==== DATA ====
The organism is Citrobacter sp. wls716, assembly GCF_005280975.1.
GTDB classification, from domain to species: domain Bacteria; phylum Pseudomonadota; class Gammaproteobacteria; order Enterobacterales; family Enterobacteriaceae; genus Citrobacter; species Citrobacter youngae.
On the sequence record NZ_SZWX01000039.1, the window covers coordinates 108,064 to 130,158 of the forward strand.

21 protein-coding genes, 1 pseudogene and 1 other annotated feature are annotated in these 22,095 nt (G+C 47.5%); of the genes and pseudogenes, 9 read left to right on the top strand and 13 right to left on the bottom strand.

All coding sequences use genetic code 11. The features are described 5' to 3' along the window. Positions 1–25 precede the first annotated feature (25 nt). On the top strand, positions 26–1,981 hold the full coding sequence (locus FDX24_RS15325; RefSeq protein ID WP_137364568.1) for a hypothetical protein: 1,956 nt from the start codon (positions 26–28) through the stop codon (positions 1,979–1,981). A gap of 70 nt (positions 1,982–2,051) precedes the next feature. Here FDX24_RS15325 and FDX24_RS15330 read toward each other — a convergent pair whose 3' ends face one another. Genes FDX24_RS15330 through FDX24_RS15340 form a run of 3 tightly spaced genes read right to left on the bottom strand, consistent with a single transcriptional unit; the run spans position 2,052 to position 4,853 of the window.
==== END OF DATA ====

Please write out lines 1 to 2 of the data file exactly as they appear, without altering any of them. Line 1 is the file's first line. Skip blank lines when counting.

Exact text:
The organism is Citrobacter sp. wls716, assembly GCF_005280975.1.
GTDB classification, from domain to species: domain Bacteria; phylum Pseudomonadota; class Gammaproteobacteria; order Enterobacterales; family Enterobacteriaceae; genus Citrobacter; species Citrobacter youngae.